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THE story of Professor Jonathan Adeyemi Aremu, the backstreet boy who rose from obscurity to limelight, is a very riveting one indeed. Born without a silver spoon, the young Aremu managed to send himself to school against all odds and would later begin a successful career at the Central Bank of Nigeria (CBN) where he rose from the position of Assistant Economist in 1980 to become the Acting Assistant Director of Research before voluntarily retiring in December 1992. A man continuously setting and resetting targets for himself, he would later bag a PhD and his story has not been the same again as the world has literally become his oyster such that the little unknown Aremu is now sought after by several multilateral institutions across the globe. The Kwara State-born technocrat, academic, Christian missionary who spoke with FUNKE COLE in Abuja, shares fond memories of his youth, career trajectory, among others. Excerpts: 

What’s your typical day like?

My day starts at 5:30 am in the morning. Thereafter, I listen to news. I don’t have time to watch movies, as I have several messages to attend to on my Whatsapp and other social media platforms. And it is important that I attend to these messages properly and appropriately. You can’t afford to do it wrongly.

What kinds of songs do you listen to?

I hardly listen to music especially these new generation music. It’s too late for me to listen to such songs anyway. Those songs don’t appeal to me, and I’m not sure it will appeal to anyone unless you’re playboy.  (Laughs).

What’s your philosophy about life?


Life is too short, but it’s good to make impact. Take for example, the life of Sir Isaac Newton who was supposed to be a priest but ended up impacting lives through science, because of his flair for science. Though his wife suffered a lot due to the nature of Isaac’s job and his devotion to the pursuit of technological advancement, yet he made a good name for himself. I believe is a good name is very important. Therefore, my philosophy towards life is to make a positive impact anywhere I find myself.

Have you ever considered joining politics too?


Unfortunately, I cannot venture into politics. I don’t like politics especially of the kind in practice in Nigeria where our politicians commit all sorts of atrocities and impunities in the name of politics. Take for instance a situation where roads meant to be repaired are left unattended to, while the funds that are meant for it are siphoned by the politicians. These are the sorts of issues with our politics which makes it unattractive to someone like myself. Look at the case of Governor Godwin Obaseki, who was denied an application form under a political party because of controversy over his certificates? It would interest you to know that we were both in the University of Ibadan 1976-1979. He read Classics and I read Economics. We both lived at Nnamdi Azikiwe Hall throughout. We both sat for the A-Levels which couldn’t be forged as at that period. But, look at what politics did to him.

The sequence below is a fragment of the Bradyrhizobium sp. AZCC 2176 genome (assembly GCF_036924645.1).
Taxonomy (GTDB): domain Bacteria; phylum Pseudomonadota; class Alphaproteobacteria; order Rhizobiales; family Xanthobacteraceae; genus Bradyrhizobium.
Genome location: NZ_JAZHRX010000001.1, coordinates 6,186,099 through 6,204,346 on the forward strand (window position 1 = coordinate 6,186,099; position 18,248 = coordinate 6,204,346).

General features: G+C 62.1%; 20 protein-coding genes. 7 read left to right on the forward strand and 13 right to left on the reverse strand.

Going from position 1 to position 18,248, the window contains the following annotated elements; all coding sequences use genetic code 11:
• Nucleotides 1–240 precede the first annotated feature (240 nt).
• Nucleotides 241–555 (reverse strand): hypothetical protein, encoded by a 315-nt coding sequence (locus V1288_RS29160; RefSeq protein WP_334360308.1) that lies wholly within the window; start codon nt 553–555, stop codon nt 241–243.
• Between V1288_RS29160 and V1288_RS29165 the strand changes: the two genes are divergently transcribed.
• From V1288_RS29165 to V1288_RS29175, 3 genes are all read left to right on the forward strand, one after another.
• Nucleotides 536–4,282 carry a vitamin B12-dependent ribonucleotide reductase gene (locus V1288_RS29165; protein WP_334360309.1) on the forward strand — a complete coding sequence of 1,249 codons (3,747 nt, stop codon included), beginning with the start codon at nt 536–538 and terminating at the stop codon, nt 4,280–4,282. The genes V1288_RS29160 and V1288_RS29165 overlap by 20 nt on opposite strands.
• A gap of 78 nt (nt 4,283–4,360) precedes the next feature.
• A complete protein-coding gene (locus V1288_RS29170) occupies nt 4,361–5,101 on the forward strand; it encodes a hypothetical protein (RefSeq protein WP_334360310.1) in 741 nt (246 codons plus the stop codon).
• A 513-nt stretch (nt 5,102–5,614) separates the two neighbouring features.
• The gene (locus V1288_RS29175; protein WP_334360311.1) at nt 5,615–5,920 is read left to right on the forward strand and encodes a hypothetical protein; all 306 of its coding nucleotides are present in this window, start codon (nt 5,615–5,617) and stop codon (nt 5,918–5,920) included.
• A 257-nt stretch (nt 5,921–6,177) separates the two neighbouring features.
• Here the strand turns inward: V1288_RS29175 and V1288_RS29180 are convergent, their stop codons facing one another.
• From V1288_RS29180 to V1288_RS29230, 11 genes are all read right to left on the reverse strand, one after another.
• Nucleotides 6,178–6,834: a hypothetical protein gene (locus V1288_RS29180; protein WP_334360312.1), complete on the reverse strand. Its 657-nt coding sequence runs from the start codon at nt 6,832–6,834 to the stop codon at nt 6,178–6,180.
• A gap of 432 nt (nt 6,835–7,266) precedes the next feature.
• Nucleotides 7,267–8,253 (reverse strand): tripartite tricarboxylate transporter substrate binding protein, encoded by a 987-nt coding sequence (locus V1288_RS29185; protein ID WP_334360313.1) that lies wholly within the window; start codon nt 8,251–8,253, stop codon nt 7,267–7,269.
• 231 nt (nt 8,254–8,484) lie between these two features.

But sir, you can make a difference in politics…


No, it’s not that easy because those who had integrity and wanted to make a difference got absorbed in the mess. Nigeria economy is not doing well, but, the salary our leaders are getting, none is getting that amount elsewhere. These are the reasons why we have infrastructural decay. Some of us do not like politics and can never be a party to it because before you know it, you will be totally useless, and you will lose people’s respect. I remember an incident when a governor (name withheld) felt that I must belong to a political party when he saw my house in the village. The question I asked is, ‘must I belong to a party to be able to survive?’ The answer is no.

What’s the best decision you have taken so far?

The best decision I took was to go back to school, my father didn’t have money, so I decided to take exams on my own to return back to school. I took the decision not because I’m qualified to take it but by God’s grace. Secondly, I was put in an office that equally determined what I’m today. I was posted in a department that was not common, a foreign investment, which permitted me to see the country’s investment policy, and through which I got inspiration to write a research on this, including my PhD thesis, because CBN trained me so much until I retired on December 12, 1992.

What motivates you?


To discover things and add value to the present situation and to impact lives positively. My bible says the world is waiting for the manifestation of the sons of God. For me, adding value to humanity by looking at how to make the economy better, which incidentally is one of areas of my academic scholarship is all I care about. I remember my inputs in helping to develop the Pan Africa Investment Code to negotiate investment protocol. For example, in CBN, our assignment research was on investment, in 1981, I did a research that led to the abrogation of Decree 36 of 1988 which was Industrial Development coordinating committee which was abrogated and replaced with the Nigerian Investment Promotion Commission Decree 15 of 1995 which is an Act now. When I wanted to launch my PhD thesis, former President Olusegun Obasanjo said it should be launched at the NEPC because of my contribution. I want to be remembered for making impacts to lives and not just living like Methuselah.